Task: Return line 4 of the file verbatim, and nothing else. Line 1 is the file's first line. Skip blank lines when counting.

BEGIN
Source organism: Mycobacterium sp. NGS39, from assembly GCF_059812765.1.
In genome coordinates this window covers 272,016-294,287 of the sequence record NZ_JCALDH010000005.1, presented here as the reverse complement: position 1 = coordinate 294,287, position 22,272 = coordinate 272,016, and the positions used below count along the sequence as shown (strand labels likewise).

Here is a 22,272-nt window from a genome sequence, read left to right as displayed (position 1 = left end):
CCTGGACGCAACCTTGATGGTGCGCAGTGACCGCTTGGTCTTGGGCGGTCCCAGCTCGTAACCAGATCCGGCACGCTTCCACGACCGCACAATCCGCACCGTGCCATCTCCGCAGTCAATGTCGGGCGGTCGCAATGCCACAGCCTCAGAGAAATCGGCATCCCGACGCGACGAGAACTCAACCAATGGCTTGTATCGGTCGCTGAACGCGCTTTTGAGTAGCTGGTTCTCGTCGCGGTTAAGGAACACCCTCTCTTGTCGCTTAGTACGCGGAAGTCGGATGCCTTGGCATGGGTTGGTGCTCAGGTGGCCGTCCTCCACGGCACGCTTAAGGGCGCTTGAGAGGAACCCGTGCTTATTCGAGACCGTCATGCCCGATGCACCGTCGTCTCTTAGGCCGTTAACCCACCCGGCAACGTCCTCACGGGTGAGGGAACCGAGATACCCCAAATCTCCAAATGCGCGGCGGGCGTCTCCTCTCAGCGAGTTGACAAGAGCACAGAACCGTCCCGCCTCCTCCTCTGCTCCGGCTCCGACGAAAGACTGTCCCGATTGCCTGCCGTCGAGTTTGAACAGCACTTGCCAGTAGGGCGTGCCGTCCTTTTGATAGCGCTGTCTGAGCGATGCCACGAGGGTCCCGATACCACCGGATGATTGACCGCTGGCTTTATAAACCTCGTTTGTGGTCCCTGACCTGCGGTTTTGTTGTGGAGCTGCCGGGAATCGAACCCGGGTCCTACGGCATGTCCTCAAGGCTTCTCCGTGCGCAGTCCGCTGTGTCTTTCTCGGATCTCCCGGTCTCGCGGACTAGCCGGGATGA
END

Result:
CCTGGACGCAACCTTGATGGTGCGCAGTGACCGCTTGGTCTTGGGCGGTCCCAGCTCGTAACCAGATCCGGCACGCTTCCACGACCGCACAATCCGCACCGTGCCATCTCCGCAGTCAATGTCGGGCGGTCGCAATGCCACAGCCTCAGAGAAATCGGCATCCCGACGCGACGAGAACTCAACCAATGGCTTGTATCGGTCGCTGAACGCGCTTTTGAGTAGCTGGTTCTCGTCGCGGTTAAGGAACACCCTCTCTTGTCGCTTAGTACGCGGAAGTCGGATGCCTTGGCATGGGTTGGTGCTCAGGTGGCCGTCCTCCACGGCACGCTTAAGGGCGCTTGAGAGGAACCCGTGCTTATTCGAGACCGTCATGCCCGATGCACCGTCGTCTCTTAGGCCGTTAACCCACCCGGCAACGTCCTCACGGGTGAGGGAACCGAGATACCCCAAATCTCCAAATGCGCGGCGGGCGTCTCCTCTCAGCGAGTTGACAAGAGCACAGAACCGTCCCGCCTCCTCCTCTGCTCCGGCTCCGACGAAAGACTGTCCCGATTGCCTGCCGTCGAGTTTGAACAGCACTTGCCAGTAGGGCGTGCCGTCCTTTTGATAGCGCTGTCTGAGCGATGCCACGAGGGTCCCGATACCACCGGATGATTGACCGCTGGCTTTATAAACCTCGTTTGTGGTCCCTGACCTGCGGTTTTGTTGTGGAGCTGCCGGGAATCGAACCCGGGTCCTACGGCATGTCCTCAAGGCTTCTCCGTGCGCAGTCCGCTGTGTCTTTCTCGGATCTCCCGGTCTCGCGGACTAGCCGGGATGA